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Thomas Jefferson

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Introduction

Warren Winter 2/23/04 US History I Honors "In his inaugural speech, Jefferson stated: 'We are all Republicans, we are all Federalists' - yet the greatest irony of the Virginia Dynasty was that by 1820, the Republicans were Federalists and the Federalists were gone, thus proving the political dictum: 'power promotes pragmatism.'" Etymologically derived from the Greek prassein ("to do, act, perform"), pragmatism is defined as "the doctrine that practical consequences are the criteria of knowledge and meaning and value." Inextricable from the dynamic nature of politics is the pragmatic tendency for those in power to orchestrate practical consequences to benefit themselves and their parties. As is evident in the history of the Virginia Dynasty, the most effective way to assuage the political rift between parties is for the dominant party to appeal to an opposing constituency and to its rival party by embracing their ideology. This fluid adaptation of value, as in ideology, to practical outcomes establishes the dictum that "power promotes pragmatism." Thomas Jefferson, James Madison, and James Monroe constitute the Virginia Dynasty, the Republican line of Virginian presidents who came to dominate American politics for the first two decades of the 19th century. Deemed a "consummate politician" for his ability to espouse his enemies' persuasions, Jefferson set the precedent for the proceeding Republican presidents to integrate Federalist ideology into their executive policies. ...read more.

Middle

In a 1792 letter to George Washington, Jefferson ventured that Hamilton's financial system "flowed from principles adverse to liberty, and was calculated to undermine and demolish the Republic." Jefferson's practical aims as a president, nevertheless, consistently derailed his own emotionally charged anti-Federalist invective, for the aforementioned accomplishments of his first term proved his only appreciable changes to the Hamiltonian system. "He believed in those [liberating] ideas... but he was not in the habit of breaking lances trying to fulfill them" (Hofstadter 33). Undermining his reputation for advancing local banks, a loose financial system, and individual states' payment of Revolutionary War debt, Jefferson chose to avoid intervening in the Federalist programs for funding national debt at par and federally assuming the state debts. As local banks chartered by Republican state legislatures aligned their financial support with Republican Party, "soon the Republican machines began flirting with the financial interests they had sworn to oppose" (Hofstadter 47). In defense of this burgeoning fiscal elite of Republicans, Jefferson declared to Secretary of the Treasury Albert Gallatin: "A merchant is naturally a Republican, and can be otherwise only from a vitiated state of things" (Hofstadter 47). Jefferson, furthermore, did not temper public land speculation or take steps in reforming the limitations on suffrage. ...read more.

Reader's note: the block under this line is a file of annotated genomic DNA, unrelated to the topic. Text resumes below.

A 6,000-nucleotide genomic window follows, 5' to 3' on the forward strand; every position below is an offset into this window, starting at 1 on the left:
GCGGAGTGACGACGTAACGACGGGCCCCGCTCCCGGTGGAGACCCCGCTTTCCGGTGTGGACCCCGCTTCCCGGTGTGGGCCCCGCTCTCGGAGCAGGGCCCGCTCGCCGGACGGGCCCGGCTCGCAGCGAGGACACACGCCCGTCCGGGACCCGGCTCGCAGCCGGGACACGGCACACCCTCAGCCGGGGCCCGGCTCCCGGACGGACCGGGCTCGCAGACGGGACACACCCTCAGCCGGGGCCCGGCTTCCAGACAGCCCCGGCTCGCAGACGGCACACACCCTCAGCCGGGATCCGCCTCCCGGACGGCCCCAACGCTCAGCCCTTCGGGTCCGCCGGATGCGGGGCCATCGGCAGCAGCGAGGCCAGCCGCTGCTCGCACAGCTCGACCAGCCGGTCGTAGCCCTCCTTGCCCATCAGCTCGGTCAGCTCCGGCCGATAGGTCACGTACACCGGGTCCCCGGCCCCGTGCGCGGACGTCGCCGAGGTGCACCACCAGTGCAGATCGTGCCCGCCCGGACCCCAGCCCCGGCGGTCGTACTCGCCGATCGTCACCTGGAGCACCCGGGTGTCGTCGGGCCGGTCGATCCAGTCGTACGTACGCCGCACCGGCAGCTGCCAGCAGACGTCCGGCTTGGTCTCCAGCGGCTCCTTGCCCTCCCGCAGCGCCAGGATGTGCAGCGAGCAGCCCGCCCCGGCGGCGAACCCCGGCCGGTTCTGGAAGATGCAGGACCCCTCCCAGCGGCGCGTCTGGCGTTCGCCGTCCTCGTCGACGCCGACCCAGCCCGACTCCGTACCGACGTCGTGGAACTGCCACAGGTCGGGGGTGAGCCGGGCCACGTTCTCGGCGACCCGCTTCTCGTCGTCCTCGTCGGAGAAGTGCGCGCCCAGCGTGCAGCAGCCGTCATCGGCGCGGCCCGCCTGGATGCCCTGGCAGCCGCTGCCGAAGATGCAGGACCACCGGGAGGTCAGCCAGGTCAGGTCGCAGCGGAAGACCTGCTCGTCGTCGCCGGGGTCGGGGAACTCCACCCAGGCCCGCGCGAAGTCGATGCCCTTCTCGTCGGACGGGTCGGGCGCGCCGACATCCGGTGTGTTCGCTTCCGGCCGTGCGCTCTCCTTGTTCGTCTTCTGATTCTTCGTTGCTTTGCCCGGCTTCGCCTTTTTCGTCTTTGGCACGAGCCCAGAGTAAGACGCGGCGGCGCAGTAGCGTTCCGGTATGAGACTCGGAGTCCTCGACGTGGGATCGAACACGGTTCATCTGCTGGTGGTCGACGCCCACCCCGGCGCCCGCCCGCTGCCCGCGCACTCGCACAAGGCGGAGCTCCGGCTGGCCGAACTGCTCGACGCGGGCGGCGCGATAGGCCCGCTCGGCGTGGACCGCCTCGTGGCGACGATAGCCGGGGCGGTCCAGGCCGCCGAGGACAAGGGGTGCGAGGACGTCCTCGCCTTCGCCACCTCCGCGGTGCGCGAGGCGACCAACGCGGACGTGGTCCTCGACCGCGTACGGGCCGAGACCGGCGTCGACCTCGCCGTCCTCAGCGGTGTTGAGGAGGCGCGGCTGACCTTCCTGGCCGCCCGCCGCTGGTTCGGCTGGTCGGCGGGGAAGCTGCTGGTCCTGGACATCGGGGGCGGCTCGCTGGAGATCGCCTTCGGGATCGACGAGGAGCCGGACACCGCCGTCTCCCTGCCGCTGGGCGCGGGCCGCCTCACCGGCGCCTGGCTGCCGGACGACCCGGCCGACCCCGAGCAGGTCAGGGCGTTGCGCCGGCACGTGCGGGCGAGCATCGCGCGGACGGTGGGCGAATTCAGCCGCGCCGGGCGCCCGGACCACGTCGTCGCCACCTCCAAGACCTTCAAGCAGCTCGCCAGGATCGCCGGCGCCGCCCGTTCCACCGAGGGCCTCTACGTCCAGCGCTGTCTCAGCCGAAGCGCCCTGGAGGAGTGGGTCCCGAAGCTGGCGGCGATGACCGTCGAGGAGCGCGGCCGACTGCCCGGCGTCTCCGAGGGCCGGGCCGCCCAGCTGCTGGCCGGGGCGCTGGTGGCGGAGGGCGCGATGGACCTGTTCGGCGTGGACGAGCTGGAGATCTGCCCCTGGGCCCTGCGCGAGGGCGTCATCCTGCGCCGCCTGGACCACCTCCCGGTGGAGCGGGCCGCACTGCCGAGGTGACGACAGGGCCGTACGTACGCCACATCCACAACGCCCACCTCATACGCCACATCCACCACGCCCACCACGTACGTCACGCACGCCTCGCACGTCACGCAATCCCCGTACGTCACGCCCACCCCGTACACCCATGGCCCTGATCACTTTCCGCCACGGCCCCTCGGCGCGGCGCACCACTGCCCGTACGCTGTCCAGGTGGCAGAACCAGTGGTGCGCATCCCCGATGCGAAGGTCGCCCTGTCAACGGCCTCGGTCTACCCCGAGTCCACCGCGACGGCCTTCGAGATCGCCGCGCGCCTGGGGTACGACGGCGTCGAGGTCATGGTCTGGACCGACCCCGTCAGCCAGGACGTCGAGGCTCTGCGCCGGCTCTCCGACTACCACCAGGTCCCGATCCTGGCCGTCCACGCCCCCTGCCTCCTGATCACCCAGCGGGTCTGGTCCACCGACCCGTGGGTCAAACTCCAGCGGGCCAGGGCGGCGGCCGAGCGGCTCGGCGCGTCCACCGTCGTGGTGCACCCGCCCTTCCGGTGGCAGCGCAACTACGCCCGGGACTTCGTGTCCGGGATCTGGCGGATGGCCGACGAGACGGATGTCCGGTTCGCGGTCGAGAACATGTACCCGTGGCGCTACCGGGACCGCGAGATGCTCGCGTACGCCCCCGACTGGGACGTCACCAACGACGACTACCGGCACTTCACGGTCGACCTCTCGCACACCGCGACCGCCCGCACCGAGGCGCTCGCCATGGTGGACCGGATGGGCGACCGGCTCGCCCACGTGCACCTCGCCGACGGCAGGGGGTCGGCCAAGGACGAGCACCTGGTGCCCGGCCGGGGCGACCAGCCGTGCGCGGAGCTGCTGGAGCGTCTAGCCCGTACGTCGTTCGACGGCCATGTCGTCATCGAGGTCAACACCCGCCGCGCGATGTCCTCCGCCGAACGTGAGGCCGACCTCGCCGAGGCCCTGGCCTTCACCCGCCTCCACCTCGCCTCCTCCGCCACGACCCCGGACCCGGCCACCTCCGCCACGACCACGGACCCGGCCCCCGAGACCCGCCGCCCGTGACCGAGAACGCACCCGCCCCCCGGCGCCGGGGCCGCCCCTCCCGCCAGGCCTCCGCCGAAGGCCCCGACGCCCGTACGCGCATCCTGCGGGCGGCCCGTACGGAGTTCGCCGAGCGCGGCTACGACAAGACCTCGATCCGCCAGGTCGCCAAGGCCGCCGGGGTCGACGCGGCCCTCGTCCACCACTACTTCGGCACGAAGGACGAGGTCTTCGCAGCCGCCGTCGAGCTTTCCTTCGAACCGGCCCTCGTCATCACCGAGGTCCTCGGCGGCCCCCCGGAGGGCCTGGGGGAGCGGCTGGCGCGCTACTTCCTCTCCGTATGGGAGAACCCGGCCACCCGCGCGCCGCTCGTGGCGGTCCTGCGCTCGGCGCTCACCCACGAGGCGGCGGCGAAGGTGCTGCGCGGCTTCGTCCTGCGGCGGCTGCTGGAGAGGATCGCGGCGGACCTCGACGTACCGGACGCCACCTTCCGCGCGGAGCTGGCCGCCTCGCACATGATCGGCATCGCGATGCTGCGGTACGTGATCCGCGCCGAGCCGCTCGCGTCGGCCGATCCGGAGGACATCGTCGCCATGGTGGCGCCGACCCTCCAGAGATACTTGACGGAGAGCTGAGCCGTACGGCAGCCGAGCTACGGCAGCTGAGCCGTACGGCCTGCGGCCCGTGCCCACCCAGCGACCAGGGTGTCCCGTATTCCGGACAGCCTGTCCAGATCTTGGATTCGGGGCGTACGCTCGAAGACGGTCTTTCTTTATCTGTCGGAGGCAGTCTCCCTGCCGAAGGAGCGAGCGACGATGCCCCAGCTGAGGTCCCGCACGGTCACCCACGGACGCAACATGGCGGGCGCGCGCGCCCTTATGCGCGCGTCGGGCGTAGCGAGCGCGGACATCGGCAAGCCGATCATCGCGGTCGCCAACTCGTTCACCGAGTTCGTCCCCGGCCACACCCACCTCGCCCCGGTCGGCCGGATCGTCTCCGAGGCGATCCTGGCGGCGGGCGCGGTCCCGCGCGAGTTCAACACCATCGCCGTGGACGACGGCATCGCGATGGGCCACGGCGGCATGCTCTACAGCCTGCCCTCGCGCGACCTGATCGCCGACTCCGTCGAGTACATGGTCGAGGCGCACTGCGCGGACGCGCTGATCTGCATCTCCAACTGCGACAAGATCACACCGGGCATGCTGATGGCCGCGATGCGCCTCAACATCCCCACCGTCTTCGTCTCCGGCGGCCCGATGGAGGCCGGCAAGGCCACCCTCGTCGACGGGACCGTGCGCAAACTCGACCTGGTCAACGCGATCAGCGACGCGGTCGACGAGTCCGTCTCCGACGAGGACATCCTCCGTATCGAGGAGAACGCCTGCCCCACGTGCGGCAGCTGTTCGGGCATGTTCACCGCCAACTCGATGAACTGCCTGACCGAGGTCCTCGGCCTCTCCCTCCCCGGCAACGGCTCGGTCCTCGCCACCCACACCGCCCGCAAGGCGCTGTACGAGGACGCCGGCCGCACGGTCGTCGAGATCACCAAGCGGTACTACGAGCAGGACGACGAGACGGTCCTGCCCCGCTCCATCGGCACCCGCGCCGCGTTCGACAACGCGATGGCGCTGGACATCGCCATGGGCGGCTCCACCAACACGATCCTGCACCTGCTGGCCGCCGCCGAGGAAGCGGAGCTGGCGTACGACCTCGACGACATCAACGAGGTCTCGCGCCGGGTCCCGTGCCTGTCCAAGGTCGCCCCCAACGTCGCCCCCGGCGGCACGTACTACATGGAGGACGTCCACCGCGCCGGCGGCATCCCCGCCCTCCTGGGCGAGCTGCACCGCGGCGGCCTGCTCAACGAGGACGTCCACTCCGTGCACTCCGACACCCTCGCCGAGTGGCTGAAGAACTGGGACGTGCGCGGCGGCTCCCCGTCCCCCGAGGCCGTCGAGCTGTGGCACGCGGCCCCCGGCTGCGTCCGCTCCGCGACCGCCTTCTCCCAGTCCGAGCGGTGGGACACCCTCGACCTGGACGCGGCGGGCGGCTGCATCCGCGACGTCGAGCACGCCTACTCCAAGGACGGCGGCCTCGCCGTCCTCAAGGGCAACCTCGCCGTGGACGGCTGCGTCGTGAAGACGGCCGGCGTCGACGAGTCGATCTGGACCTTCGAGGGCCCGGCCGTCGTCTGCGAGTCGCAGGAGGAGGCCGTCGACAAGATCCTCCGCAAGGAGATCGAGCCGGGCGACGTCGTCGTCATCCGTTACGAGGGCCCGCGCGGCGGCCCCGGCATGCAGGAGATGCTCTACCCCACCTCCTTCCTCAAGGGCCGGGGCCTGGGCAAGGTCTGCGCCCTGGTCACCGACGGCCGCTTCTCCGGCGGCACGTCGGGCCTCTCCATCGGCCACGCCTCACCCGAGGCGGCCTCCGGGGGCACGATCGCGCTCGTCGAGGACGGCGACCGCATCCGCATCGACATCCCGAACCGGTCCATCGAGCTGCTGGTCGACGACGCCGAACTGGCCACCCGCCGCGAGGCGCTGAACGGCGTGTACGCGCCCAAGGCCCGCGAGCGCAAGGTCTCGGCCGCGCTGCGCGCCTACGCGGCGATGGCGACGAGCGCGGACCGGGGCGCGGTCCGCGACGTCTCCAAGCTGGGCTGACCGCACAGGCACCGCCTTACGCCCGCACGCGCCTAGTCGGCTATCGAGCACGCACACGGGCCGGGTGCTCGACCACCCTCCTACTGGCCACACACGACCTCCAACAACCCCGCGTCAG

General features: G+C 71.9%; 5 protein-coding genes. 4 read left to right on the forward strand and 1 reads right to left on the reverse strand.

Conclusion

In 1816, James Monroe took office with 183 electoral votes, the Federalist Rufus King losing with a scant thirty-four votes. In 1820, Monroe was reelected with 231 votes over John Quincy Adams - who entirely dropped the political appellative Federalist and ran as an Independent Republican -- holding merely one vote. Richard Hofstadter asserts, "When [Jefferson] entered the White House it was after satisfying the Federalists that he and they had come to some kind of understanding" (44). After winning the support of moderate Federalists by means of his pliant ideology, however, Jefferson had not merely brought about an understanding; he had set the precedent for their political eradication. Jefferson became a loose constructionist in order to rationalize the Louisiana Purchase and his unapproved military measures in the First Barbary War, and Madison had completely echoed the structure of Hamilton's financial system in his creation of the Second Bank of the United States. With their political identity thereby obviated, the Federalists were forced into assuming the stances of strict constructionism, as in their reaction to the Louisiana Purchase, and the compact theory of government, as in the Hartford Convention. As Josiah Quincy declared, the Republicans had "out-Federalized Federalism" (Hofstadter 54). The Virginia Dynasty's defeat of the Federalists not only proves that "power promotes pragmatism"; it reciprocally proves that pragmatism promotes power. ...read more.

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